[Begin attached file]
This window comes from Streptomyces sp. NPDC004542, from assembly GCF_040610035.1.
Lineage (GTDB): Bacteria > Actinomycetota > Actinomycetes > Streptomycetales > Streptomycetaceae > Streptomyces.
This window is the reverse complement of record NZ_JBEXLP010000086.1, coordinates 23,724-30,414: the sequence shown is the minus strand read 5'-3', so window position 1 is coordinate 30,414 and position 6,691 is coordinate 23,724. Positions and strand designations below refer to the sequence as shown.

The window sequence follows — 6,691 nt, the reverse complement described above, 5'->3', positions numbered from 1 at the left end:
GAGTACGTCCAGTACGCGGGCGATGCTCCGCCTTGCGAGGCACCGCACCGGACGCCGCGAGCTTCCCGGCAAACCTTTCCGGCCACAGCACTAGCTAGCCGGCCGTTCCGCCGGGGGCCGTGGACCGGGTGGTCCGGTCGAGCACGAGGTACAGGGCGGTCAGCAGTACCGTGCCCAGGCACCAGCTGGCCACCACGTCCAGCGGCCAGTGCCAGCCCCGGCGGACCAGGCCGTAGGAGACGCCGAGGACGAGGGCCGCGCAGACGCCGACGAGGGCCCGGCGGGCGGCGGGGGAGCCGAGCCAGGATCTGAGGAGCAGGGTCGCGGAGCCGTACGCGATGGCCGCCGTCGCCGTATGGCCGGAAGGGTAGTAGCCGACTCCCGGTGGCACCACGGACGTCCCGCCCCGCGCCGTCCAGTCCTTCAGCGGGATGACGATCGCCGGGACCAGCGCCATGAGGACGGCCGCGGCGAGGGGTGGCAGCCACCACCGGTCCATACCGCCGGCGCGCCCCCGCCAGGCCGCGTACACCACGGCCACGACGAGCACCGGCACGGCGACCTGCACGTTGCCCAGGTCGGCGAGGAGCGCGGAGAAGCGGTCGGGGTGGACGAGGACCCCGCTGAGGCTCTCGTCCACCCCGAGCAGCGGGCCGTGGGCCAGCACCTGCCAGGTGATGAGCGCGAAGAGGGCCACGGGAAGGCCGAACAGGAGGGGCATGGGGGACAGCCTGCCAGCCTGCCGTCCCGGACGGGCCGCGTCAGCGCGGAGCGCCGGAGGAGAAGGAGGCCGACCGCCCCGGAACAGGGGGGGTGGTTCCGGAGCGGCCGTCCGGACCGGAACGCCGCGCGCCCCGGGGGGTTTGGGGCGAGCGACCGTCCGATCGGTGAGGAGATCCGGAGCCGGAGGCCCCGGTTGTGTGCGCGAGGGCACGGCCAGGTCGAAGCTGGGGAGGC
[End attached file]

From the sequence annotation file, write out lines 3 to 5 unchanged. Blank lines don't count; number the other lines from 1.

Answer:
This window is the reverse complement of record NZ_JBEXLP010000086.1, coordinates 23,724-30,414: the sequence shown is the minus strand read 5'-3', so window position 1 is coordinate 30,414 and position 6,691 is coordinate 23,724. Positions and strand designations below refer to the sequence as shown.

The window sequence follows — 6,691 nt, the reverse complement described above, 5'->3', positions numbered from 1 at the left end:
GAGTACGTCCAGTACGCGGGCGATGCTCCGCCTTGCGAGGCACCGCACCGGACGCCGCGAGCTTCCCGGCAAACCTTTCCGGCCACAGCACTAGCTAGCCGGCCGTTCCGCCGGGGGCCGTGGACCGGGTGGTCCGGTCGAGCACGAGGTACAGGGCGGTCAGCAGTACCGTGCCCAGGCACCAGCTGGCCACCACGTCCAGCGGCCAGTGCCAGCCCCGGCGGACCAGGCCGTAGGAGACGCCGAGGACGAGGGCCGCGCAGACGCCGACGAGGGCCCGGCGGGCGGCGGGGGAGCCGAGCCAGGATCTGAGGAGCAGGGTCGCGGAGCCGTACGCGATGGCCGCCGTCGCCGTATGGCCGGAAGGGTAGTAGCCGACTCCCGGTGGCACCACGGACGTCCCGCCCCGCGCCGTCCAGTCCTTCAGCGGGATGACGATCGCCGGGACCAGCGCCATGAGGACGGCCGCGGCGAGGGGTGGCAGCCACCACCGGTCCATACCGCCGGCGCGCCCCCGCCAGGCCGCGTACACCACGGCCACGACGAGCACCGGCACGGCGACCTGCACGTTGCCCAGGTCGGCGAGGAGCGCGGAGAAGCGGTCGGGGTGGACGAGGACCCCGCTGAGGCTCTCGTCCACCCCGAGCAGCGGGCCGTGGGCCAGCACCTGCCAGGTGATGAGCGCGAAGAGGGCCACGGGAAGGCCGAACAGGAGGGGCATGGGGGACAGCCTGCCAGCCTGCCGTCCCGGACGGGCCGCGTCAGCGCGGAGCGCCGGAGGAGAAGGAGGCCGACCGCCCCGGAACAGGGGGGGTGGTTCCGGAGCGGCCGTCCGGACCGGAACGCCGCGCGCCCCGGGGGGTTTGGGGCGAGCGACCGTCCGATCGGTGAGGAGATCCGGAGCCGGAGGCCCCGGTTGTGTGCGCGAGGGCACGGCCAGGTCGAAGCTGGGGAGGC